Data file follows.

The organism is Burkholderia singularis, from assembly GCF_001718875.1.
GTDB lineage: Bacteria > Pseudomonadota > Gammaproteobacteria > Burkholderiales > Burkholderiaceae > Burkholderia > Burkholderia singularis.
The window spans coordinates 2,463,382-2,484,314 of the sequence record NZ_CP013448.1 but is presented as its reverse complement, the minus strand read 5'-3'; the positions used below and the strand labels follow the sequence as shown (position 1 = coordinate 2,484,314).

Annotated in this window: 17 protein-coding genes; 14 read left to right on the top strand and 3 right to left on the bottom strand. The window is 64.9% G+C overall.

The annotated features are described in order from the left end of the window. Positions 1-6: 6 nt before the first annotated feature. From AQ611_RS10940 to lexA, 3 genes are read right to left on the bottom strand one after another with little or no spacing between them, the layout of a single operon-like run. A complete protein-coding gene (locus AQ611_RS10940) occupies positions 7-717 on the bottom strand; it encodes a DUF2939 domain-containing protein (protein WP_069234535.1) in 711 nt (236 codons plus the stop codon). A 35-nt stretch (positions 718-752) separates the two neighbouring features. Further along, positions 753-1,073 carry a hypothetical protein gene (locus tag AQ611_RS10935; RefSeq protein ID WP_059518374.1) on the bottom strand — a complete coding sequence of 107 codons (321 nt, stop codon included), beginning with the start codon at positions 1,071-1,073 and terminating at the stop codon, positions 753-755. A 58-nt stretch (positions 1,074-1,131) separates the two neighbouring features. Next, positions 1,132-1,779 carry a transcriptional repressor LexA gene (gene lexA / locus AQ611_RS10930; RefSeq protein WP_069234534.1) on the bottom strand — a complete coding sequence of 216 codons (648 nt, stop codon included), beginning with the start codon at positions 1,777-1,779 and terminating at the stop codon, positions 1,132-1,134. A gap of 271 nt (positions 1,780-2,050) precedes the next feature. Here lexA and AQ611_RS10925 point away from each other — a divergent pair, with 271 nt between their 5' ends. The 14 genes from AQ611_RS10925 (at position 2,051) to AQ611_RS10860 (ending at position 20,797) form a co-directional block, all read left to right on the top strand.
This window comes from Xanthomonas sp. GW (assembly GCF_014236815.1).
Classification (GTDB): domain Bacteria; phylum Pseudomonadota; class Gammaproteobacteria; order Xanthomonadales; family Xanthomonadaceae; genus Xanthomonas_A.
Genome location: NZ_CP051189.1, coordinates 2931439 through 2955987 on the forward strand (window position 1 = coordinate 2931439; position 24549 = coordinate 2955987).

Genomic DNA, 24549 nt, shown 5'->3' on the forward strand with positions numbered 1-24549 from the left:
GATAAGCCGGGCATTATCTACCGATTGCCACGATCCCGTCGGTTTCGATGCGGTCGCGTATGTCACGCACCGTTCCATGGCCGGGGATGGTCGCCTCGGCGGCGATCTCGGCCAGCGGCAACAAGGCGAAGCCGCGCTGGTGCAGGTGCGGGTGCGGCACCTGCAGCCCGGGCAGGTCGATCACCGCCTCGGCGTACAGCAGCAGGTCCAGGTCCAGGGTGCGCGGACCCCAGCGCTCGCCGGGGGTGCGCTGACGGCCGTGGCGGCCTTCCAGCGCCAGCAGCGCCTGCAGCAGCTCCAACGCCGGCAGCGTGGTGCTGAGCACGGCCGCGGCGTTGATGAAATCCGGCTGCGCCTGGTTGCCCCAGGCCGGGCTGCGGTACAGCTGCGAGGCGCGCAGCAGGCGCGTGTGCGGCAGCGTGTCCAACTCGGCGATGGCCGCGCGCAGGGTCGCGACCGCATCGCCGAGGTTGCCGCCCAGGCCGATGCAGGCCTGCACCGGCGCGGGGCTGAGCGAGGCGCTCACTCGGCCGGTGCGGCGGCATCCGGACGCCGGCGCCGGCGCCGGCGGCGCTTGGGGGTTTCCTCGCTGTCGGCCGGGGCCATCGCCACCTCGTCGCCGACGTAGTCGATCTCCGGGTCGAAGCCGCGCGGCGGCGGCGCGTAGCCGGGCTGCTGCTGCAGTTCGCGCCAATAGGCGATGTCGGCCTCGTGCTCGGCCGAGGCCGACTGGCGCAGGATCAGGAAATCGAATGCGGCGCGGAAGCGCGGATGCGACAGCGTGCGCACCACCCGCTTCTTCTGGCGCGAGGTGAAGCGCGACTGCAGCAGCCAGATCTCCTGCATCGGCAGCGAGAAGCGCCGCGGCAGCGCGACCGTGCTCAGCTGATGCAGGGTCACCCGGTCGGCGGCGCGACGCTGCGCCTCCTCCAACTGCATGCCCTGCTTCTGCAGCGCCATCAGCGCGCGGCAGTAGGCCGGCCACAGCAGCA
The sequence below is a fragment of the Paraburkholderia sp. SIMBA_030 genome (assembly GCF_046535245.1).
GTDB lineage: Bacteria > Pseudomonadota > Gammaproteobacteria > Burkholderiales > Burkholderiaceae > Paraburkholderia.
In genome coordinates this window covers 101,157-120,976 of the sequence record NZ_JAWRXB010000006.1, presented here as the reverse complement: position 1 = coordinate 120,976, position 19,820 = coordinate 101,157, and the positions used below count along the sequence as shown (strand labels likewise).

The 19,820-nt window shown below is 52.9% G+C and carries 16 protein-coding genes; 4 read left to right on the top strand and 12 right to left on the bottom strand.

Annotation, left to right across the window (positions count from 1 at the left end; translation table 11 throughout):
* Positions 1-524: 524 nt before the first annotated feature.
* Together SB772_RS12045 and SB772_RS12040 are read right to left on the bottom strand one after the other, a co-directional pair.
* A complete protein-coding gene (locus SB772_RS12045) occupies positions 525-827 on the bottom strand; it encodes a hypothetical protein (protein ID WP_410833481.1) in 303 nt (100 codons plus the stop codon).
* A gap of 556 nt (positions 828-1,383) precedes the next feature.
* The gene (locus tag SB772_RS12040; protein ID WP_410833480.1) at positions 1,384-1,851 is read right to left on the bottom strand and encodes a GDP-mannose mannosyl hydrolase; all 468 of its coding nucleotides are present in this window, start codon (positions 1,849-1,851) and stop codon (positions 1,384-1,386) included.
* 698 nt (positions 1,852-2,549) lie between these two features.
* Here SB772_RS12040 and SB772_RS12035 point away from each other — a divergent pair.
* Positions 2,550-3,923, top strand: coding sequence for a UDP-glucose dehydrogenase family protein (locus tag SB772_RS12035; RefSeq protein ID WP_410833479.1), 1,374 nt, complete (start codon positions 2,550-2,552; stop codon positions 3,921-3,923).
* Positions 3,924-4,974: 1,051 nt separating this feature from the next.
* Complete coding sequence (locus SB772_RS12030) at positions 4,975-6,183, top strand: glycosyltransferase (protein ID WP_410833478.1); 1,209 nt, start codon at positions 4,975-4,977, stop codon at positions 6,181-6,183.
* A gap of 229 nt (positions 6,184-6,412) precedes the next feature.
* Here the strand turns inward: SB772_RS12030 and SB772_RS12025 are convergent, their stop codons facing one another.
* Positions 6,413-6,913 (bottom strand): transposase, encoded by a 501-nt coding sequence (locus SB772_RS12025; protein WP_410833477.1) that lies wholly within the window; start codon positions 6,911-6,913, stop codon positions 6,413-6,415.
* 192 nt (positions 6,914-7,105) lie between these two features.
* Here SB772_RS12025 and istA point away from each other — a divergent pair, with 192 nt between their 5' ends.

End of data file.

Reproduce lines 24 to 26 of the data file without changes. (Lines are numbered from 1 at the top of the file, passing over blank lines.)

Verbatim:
* Positions 3,924-4,974: 1,051 nt separating this feature from the next.
* Complete coding sequence (locus SB772_RS12030) at positions 4,975-6,183, top strand: glycosyltransferase (protein ID WP_410833478.1); 1,209 nt, start codon at positions 4,975-4,977, stop codon at positions 6,181-6,183.
* A gap of 229 nt (positions 6,184-6,412) precedes the next feature.